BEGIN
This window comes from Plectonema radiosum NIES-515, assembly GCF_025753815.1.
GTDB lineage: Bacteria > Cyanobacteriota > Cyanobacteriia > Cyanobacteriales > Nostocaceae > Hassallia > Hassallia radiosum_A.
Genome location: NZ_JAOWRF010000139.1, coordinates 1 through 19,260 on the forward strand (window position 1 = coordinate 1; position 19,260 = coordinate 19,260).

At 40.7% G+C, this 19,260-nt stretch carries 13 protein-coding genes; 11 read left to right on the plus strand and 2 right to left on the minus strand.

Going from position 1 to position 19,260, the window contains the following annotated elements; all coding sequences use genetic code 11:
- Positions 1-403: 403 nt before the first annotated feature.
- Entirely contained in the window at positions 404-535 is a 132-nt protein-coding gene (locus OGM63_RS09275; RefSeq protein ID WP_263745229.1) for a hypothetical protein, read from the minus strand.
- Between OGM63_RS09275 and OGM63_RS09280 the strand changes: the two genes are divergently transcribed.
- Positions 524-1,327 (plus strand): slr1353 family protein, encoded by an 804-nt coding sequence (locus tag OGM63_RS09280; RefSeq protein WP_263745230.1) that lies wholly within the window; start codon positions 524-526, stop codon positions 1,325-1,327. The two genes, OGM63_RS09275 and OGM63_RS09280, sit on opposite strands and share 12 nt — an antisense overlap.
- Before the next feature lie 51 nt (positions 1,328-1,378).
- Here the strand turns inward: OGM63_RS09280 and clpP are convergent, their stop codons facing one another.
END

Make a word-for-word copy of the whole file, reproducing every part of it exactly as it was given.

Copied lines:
This window comes from Plectonema radiosum NIES-515, assembly GCF_025753815.1.
GTDB lineage: Bacteria > Cyanobacteriota > Cyanobacteriia > Cyanobacteriales > Nostocaceae > Hassallia > Hassallia radiosum_A.
Genome location: NZ_JAOWRF010000139.1, coordinates 1 through 19,260 on the forward strand (window position 1 = coordinate 1; position 19,260 = coordinate 19,260).

At 40.7% G+C, this 19,260-nt stretch carries 13 protein-coding genes; 11 read left to right on the plus strand and 2 right to left on the minus strand.

Going from position 1 to position 19,260, the window contains the following annotated elements; all coding sequences use genetic code 11:
- Positions 1-403: 403 nt before the first annotated feature.
- Entirely contained in the window at positions 404-535 is a 132-nt protein-coding gene (locus OGM63_RS09275; RefSeq protein ID WP_263745229.1) for a hypothetical protein, read from the minus strand.
- Between OGM63_RS09275 and OGM63_RS09280 the strand changes: the two genes are divergently transcribed.
- Positions 524-1,327 (plus strand): slr1353 family protein, encoded by an 804-nt coding sequence (locus tag OGM63_RS09280; RefSeq protein WP_263745230.1) that lies wholly within the window; start codon positions 524-526, stop codon positions 1,325-1,327. The two genes, OGM63_RS09275 and OGM63_RS09280, sit on opposite strands and share 12 nt — an antisense overlap.
- Before the next feature lie 51 nt (positions 1,328-1,378).
- Here the strand turns inward: OGM63_RS09280 and clpP are convergent, their stop codons facing one another.